Fragments of Science: A Series of Detached Essays, Addresses, and Reviews, Band 1

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D. Appleton, 1897 - 462 Seiten
 

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Seite 415 - Voltaic electricity through electrolytes, and found, in all cases, that the heat evolved by the proper action of any Voltaic current is proportional to the square of the intensity of that current, multiplied by the resistance to conduction which it experiences. From this law he deduced a number of conclusions of the highest importance to electro-chemistry. It was during these enquiries, which are marked throughout by rare sagacity and originality, that the great idea of establishing quantitative...
Seite 412 - But though the natural works of God can never by any possibility come in contradiction with the higher things that belong to our future existence, and must with everything concerning Him ever glorify Him, still I do not think it at all necessary to tie the study of the natural sciences and religion together, and, in my intercourse with my fellow creatures, that which is religious and that which is philosophical have ever been two distinct things.
Seite 6 - that every particle of matter in the universe attracts every other particle, with a force whose direction is that of the line joining the two, and whose magnitude is directly as the product of their masses, and inversely as the square of their distances from each other.
Seite 74 - Indeed, the domain of the senses, in Nature, is almost infinitely small in comparison with the vast region accessible to thought which lies beyond them. From a few observations of a comet, when it comes within the range of his telescope, an astronomer can calculate its path in regions which no telescope can reach: and in like manner, by means of data furnished in the narrow world of the senses, we make ourselves at home in other and wider worlds, which are traversed by the intellect alone.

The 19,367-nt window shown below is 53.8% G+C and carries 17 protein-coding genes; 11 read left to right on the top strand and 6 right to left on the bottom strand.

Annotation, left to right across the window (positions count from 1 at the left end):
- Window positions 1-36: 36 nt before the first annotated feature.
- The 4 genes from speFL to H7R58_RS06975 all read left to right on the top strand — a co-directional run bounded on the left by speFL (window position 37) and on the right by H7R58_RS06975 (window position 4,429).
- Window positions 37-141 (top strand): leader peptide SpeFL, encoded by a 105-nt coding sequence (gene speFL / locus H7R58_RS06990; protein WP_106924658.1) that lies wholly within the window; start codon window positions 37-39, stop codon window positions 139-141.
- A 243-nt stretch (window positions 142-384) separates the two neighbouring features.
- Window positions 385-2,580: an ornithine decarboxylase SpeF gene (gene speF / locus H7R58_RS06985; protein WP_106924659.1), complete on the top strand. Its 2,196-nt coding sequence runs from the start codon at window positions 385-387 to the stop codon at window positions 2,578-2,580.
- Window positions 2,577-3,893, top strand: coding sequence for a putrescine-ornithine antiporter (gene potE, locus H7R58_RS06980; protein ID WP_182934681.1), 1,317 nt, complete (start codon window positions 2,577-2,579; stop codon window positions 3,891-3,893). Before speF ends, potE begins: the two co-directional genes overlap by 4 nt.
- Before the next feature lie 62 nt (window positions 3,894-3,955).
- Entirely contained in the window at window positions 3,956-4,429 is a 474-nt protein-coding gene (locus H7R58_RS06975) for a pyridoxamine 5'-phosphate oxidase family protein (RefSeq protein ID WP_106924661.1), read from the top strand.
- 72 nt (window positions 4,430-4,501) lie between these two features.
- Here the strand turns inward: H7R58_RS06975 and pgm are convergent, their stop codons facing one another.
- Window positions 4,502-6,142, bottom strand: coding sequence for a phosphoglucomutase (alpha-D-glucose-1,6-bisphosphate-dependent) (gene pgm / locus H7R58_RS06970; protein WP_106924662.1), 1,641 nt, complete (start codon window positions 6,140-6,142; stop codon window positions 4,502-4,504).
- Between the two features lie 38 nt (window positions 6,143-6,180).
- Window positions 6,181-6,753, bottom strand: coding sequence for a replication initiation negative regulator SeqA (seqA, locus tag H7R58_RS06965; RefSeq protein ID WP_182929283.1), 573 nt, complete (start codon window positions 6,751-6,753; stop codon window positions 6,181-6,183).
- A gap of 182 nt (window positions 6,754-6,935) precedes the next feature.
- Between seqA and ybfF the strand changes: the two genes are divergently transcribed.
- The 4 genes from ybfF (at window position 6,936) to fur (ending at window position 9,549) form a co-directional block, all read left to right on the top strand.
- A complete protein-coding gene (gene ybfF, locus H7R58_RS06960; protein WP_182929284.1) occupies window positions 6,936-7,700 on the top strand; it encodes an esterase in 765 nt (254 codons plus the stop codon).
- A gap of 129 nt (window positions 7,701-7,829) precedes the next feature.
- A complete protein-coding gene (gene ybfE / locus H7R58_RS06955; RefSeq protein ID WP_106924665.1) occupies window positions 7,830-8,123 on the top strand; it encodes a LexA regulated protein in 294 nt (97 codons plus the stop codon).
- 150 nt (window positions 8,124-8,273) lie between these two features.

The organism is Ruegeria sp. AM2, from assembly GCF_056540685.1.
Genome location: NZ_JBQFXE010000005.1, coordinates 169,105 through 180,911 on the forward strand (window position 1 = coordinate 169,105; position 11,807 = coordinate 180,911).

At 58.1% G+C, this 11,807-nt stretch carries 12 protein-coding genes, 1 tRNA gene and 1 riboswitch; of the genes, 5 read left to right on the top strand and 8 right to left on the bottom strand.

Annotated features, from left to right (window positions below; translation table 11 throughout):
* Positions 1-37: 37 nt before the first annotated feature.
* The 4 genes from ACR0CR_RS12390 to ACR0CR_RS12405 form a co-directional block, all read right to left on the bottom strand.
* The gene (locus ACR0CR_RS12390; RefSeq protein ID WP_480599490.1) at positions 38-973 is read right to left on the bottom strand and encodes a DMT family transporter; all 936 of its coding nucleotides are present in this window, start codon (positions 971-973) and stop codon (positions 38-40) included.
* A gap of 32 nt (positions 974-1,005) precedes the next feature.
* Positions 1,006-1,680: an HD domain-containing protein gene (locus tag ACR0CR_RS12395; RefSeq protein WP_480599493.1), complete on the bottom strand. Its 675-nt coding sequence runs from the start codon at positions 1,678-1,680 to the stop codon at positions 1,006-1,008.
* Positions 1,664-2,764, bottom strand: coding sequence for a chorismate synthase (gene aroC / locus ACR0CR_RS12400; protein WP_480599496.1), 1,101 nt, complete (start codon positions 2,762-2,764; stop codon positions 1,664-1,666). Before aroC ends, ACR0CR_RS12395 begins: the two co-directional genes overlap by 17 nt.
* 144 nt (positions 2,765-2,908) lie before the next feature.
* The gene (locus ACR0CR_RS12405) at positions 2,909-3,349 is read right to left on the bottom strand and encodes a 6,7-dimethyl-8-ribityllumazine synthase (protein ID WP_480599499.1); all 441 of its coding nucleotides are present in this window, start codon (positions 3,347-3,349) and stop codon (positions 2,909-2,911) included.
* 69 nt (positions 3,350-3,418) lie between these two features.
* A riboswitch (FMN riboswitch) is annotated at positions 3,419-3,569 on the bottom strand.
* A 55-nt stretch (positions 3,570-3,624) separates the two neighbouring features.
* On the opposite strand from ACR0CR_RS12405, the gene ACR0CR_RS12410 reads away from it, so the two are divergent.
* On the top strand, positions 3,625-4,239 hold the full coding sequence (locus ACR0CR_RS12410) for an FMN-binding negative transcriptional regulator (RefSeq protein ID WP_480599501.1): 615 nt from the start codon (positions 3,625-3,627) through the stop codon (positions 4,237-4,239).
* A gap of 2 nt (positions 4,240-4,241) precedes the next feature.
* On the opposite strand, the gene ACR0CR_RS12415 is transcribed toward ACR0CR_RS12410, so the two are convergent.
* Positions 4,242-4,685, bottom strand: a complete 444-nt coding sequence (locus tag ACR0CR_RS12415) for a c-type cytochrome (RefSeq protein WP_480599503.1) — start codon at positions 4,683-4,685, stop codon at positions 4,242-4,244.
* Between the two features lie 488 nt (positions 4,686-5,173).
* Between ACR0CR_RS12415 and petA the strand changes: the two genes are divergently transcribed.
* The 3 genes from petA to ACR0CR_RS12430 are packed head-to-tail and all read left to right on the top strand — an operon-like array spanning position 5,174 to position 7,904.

Seite 163 - Fresh pearls to their enamel gave, And the bellowing of the savage sea Greeted their safe escape to me. I wiped away the weeds and foam, I fetched my sea-born treasures home; But the poor, unsightly, noisome things Had left their beauty on the shore With the sun and the sand and the wild uproar.
Seite 48 - ... and striking proof of this identity. A concave mirror produces beyond the object which it reflects an inverted and magnified image of the object ; withdrawing, for example, our iodine solution, an intensely luminous inverted image of the carbon points of the electric light is formed at the focus of the mirror employed in the foregoing experiments. When the solution is interposed and the light is cut away, what becomes of this image ? It disappears from sight, but an invisible thermograph remains,...
Seite 179 - An eminent friend of mine often speaks of the mistake of those physicians who regard man's ailments as purely chemical, to be met by chemical remedies only. He contends for the psychological element of cure. By agreeable emotions, he says, nervous currents are liberated which stimulate blood, brain, and viscera. The influence rained from ladies' eyes enables my friend to thrive on dishes which would kill him if eaten alone.
Seite 375 - ... animal heat. Thus, strictly speaking, the process of building a vegetable is one of winding up ; the process of building an animal is one of running down. The warmth of our bodies, and every mechanical energy which we exert, trace their lineage directly to the sun. The fight of a pair of pugilists, the motion of an army, or the lifting of his own body up mountain slopes by an Alpine climber, are all cases of mechanical energy drawn from the sun.
Seite 307 - The finer the slate is the more perfect will be the resemblance of its cleavage to that of the wax. Compare the surface of the wax with the surface of this slate from Borrodale in Cumberland. You have precisely the same features in both: you see flakes clinging to the surfaces of each, which have been partially torn away in cleaving. Let any observer compare these two effects, he will, I am persuaded, be led to the conclusion that they are the product of a common cause.
Seite 305 - Sedgwick proposed the theory that cleavage is due to the action of crystalline or polar forces subsequent to the consolidation of the rock. ' We may affirm,' he says, 'that no retreat of the parts, no contraction of dimensions in passing to a solid state, can explain such phenomena. They appear to me only resolvable on the supposition that crystalline or polar forces acted upon the whole mass simultaneously in one direction and with adequate force.

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